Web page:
The seaweed comes in at $1.20 for a small package, which gets about 6 servings. $.20
The Miso Paste comes in at $6 for the quart size, but I get at least 20 servings out of that for $.30.
The green Onion come in at $1 for a bunch of around 6, one per serving for around $.16
Total cost for the Gourmet, Rich and Beefy Miso Soup, slightly under $3. However, I have now found that I can substitute for the expensive package of dried Miso Soup from Kikkoman the much cheaper generic dried Onion Soup mix similar to Lipton under the store brand. Utilizing this as base, I take a full dollar off the cost here and the result tastes practically the same and the nutritional value is exactly the same. You get fabulous nutrition out of this soup, tons of protein in the Miso and the Tofu and Vitamins in the seaweed and green onion.
Far as the homeless person is concerned, this is all easy to boil up in one small pot (my next Snap Card article will cover lightweight and portable cooking gear) and very amenable to homeless cooking. However, it does have the refrigeration problem, both the Tofu and the Miso need to be kept refrigerated until you actually use them. This problem can however be resolved with a Cooler and Ice, if you have a semi-permanent tent arrangement in a Homeless Encampent, aka Obamaville. If you dispense with the Miso paste and brew up the soup with just the fresh Tofu, then if you share with 3 other homeless people you go through the whole block in one meal, so no refrigeration necessary. It's unfortunate Miso Paste isn't available in small packets like ketchup, mustard and mayonnaise, that would get rid of the storage problem you have for a large quantity of Miso paste.
Miso Soup is not my only Soup Ammendation recipe, I have another big favorite which is Southwest Blackbean soup
Now, if you want to make Miso Soup for yourself at home (or homeless), it's not so EZ as just cracking open a can of Campbells Chunky Soup. There are no canned Miso Soup varieties available here in the FSoA I have ever been able to locate. There are any number of quite good canned soups coming from both Campbell's and Progresso, although in both cases I have seen deterioration of the quality and "chunkiness" in both brands of soup. The Clam Chowder in both cases has taken a really big hit. A lot thinner now and less clams and potatoes. A lot of ammendation is necessary to get a decent bowl of clam chowder now from either company, but not going to cover that ammendation here today, I'll stick to just the Southwestern Black Bean soup for this article.
The SBB soup is a very tasty one from the Progresso folks, but like all the Chunky varieties from Campbell's, they aren't so Chunky anymore. These soups come in around $2/can now up here on the Last Great Frontier, although I usually wait for sales and stock up when they come in at 3 for $5 or so, $1.66 each. By itself with no ammendation, a single can of this soup is good for 2 meals, in combination with a bagel or a part of a Subway Hero. Ammendation though makes the soup a meal in itself, and in fact transforms it from a Soup to something more like a Gumbo.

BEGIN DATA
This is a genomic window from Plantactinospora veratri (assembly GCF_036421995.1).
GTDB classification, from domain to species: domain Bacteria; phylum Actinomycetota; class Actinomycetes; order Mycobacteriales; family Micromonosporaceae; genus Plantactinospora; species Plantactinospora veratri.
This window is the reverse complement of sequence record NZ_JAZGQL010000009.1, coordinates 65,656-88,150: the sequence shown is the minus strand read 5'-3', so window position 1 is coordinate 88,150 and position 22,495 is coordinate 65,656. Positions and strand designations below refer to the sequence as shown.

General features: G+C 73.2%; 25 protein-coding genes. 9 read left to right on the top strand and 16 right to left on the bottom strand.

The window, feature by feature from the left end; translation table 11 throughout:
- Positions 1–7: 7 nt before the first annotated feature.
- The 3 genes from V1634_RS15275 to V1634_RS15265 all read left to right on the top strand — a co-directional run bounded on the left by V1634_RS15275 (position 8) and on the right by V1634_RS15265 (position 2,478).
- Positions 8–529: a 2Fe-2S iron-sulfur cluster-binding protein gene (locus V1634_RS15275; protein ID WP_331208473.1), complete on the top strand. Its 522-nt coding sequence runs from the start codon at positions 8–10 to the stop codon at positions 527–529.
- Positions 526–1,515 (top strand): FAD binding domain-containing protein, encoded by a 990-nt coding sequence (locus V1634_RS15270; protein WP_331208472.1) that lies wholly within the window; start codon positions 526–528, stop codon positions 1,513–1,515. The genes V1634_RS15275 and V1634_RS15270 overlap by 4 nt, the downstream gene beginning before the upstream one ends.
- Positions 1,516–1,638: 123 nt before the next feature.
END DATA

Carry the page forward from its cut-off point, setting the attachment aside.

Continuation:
To ammend a can of SBB soup, I usually add 1/2 can of Seasoned Black Beans, which come in at around $1/can. Then another 1/4 can of sweet corn kernels, coming in around $.90/can. The soup is now a whole lot thicker and richer, and there is a lot more of it. I'm not done yet though.
For fresh veggies, I add some chopped up and sauteed green peppers and a diced habanero pepper to make it spicier. Then I pan fry or BBQ an Italian Sausage or Bratwurst and cut it into thin disks to add to the soup, which adds animal protein and fat to up the calorie content.
The mixture is so thick and rich now that although you can still eat it solo with some sour cream and shredded cheddar cheese on top, what I usually will do at this point is steam up some rice and and ladle it over the rice pile. Now, instead of 2 meals out of the original can of SBB soup, I have more like 4 meals of Gumbo over Rice.
The original can comes in at an average price of $1.75.
1/2 Can of Seasoned Black Beans, $.45.
1/4 Can of Sweet Corn Kernels, $.25
1/4 Green Pepper, $.50
1 Habanero Pepper, $.50
1 Sausage, $1
Total cost for the base Gumbo, $4.45. Divided by 4 approximate meals (I usually get more though, like 6), that comes to around $1.11/serving. This gets ladled over the rice, which costs very little, maybe another $.30. It's a huge, tasty and filling meal for under $1.50. Adding some cheese and sour cream to it you might drive the total cost up to $1.50, but no more than that.
As with the Miso Soup, the big problem here for the Homeless person is not in the cooking, but in this case the refrigeration of the leftover soup from the initial preparation. You have a pot of soup you need to keep refrigerated for at least 4 days, which also means eating the same soup for 4 days straight. As tasty as it is, by day 3 you are ready for a change but the more days you eat something else, the longer it is leftover in the cooler, and by about the 6th or 7th day, your really don't want to eat it. It might still be OK biologicaly speaking and not make you sick with Tomane Poisoning, but even so week long leftovers are not very appetizing, even if well refrigerated.
So in this case once again you are best off to work in at least a small GROUP or TRIBE of similar Homeless people, and all share the meals and the costs together. Then the entire preparation can be consumed in one sitting. A group of 4-6 people is ideal for this, a family or a few refugee buddies. However, once you start to cook in bulk for more than just yourself, now you start to need some cooking gear beyond a persoal aluminum or stainless steel mess kit that can handle larger cooking taks for more people.
I will cover the nature of such cooking gear and how it should be used in the next installment of the SNAP Card Gourmet.